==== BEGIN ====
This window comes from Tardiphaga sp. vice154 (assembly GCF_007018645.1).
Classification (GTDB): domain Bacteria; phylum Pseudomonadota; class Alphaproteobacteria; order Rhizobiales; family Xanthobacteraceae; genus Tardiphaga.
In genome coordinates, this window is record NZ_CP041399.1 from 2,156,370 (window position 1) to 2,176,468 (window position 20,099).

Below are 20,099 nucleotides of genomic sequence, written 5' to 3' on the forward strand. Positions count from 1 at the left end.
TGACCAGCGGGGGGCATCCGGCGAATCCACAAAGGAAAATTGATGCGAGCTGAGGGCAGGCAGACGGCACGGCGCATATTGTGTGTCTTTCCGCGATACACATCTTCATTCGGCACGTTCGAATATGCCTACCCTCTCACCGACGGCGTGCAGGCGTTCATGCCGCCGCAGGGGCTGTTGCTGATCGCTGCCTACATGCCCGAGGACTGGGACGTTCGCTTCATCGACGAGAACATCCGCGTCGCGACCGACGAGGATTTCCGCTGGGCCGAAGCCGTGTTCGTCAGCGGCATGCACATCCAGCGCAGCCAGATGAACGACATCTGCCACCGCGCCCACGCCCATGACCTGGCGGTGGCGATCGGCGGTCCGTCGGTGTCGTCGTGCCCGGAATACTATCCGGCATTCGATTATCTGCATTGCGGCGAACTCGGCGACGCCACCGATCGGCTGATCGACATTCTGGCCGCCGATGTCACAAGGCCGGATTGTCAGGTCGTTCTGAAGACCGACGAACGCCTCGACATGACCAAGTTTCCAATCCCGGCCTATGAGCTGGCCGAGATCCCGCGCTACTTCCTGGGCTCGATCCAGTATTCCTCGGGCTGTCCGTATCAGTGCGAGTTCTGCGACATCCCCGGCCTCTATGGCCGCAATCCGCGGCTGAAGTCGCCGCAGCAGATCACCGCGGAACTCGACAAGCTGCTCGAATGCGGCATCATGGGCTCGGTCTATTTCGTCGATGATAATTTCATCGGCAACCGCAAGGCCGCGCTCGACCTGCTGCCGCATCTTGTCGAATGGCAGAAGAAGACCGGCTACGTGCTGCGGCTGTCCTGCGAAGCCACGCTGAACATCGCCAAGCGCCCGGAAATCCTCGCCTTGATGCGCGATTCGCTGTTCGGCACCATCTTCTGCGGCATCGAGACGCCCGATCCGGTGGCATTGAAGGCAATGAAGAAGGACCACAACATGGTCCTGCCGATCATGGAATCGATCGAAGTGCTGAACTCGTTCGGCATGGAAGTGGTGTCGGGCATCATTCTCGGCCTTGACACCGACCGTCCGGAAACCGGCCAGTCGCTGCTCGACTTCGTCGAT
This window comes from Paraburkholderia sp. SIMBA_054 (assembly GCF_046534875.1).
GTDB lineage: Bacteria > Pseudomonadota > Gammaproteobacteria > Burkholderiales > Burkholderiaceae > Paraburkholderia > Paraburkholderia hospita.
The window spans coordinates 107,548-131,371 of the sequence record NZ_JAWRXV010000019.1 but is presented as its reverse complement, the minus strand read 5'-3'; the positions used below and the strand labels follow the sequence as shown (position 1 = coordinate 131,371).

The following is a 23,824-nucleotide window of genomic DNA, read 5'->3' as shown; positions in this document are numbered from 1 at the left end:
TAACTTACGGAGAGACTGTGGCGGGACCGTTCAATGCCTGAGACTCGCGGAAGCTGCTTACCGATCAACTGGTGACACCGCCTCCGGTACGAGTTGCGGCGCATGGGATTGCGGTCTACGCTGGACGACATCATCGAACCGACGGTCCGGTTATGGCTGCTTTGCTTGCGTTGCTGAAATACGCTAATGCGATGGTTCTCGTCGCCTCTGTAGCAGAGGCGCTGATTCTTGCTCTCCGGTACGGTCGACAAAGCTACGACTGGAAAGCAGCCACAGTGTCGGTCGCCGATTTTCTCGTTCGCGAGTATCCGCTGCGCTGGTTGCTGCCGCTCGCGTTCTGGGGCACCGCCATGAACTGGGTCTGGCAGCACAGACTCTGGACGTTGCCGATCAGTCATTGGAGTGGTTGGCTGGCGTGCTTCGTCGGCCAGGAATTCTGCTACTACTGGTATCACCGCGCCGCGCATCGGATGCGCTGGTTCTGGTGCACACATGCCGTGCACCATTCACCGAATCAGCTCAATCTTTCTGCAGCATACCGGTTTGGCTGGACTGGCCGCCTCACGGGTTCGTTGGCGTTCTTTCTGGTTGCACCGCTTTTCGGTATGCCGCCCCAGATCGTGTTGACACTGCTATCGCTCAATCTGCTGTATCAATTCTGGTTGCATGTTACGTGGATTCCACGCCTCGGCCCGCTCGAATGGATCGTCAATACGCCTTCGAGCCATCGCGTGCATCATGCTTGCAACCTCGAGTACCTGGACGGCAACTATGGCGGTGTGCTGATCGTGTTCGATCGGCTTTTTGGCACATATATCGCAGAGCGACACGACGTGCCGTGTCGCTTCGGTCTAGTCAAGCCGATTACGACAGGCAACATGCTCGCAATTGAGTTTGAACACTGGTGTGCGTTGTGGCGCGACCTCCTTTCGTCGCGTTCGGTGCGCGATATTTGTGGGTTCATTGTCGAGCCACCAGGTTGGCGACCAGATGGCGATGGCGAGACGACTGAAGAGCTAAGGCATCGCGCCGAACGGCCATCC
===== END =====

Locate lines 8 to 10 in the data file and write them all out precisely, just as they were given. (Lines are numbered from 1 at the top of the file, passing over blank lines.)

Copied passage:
The window spans coordinates 107,548-131,371 of the sequence record NZ_JAWRXV010000019.1 but is presented as its reverse complement, the minus strand read 5'-3'; the positions used below and the strand labels follow the sequence as shown (position 1 = coordinate 131,371).

The following is a 23,824-nucleotide window of genomic DNA, read 5'->3' as shown; positions in this document are numbered from 1 at the left end:
TAACTTACGGAGAGACTGTGGCGGGACCGTTCAATGCCTGAGACTCGCGGAAGCTGCTTACCGATCAACTGGTGACACCGCCTCCGGTACGAGTTGCGGCGCATGGGATTGCGGTCTACGCTGGACGACATCATCGAACCGACGGTCCGGTTATGGCTGCTTTGCTTGCGTTGCTGAAATACGCTAATGCGATGGTTCTCGTCGCCTCTGTAGCAGAGGCGCTGATTCTTGCTCTCCGGTACGGTCGACAAAGCTACGACTGGAAAGCAGCCACAGTGTCGGTCGCCGATTTTCTCGTTCGCGAGTATCCGCTGCGCTGGTTGCTGCCGCTCGCGTTCTGGGGCACCGCCATGAACTGGGTCTGGCAGCACAGACTCTGGACGTTGCCGATCAGTCATTGGAGTGGTTGGCTGGCGTGCTTCGTCGGCCAGGAATTCTGCTACTACTGGTATCACCGCGCCGCGCATCGGATGCGCTGGTTCTGGTGCACACATGCCGTGCACCATTCACCGAATCAGCTCAATCTTTCTGCAGCATACCGGTTTGGCTGGACTGGCCGCCTCACGGGTTCGTTGGCGTTCTTTCTGGTTGCACCGCTTTTCGGTATGCCGCCCCAGATCGTGTTGACACTGCTATCGCTCAATCTGCTGTATCAATTCTGGTTGCATGTTACGTGGATTCCACGCCTCGGCCCGCTCGAATGGATCGTCAATACGCCTTCGAGCCATCGCGTGCATCATGCTTGCAACCTCGAGTACCTGGACGGCAACTATGGCGGTGTGCTGATCGTGTTCGATCGGCTTTTTGGCACATATATCGCAGAGCGACACGACGTGCCGTGTCGCTTCGGTCTAGTCAAGCCGATTACGACAGGCAACATGCTCGCAATTGAGTTTGAACACTGGTGTGCGTTGTGGCGCGACCTCCTTTCGTCGCGTTCGGTGCGCGATATTTGTGGGTTCATTGTCGAGCCACCAGGTTGGCGACCAGATGGCGATGGCGAGACGACTGAAGAGCTAAGGCATCGCGCCGAACGGCCATCC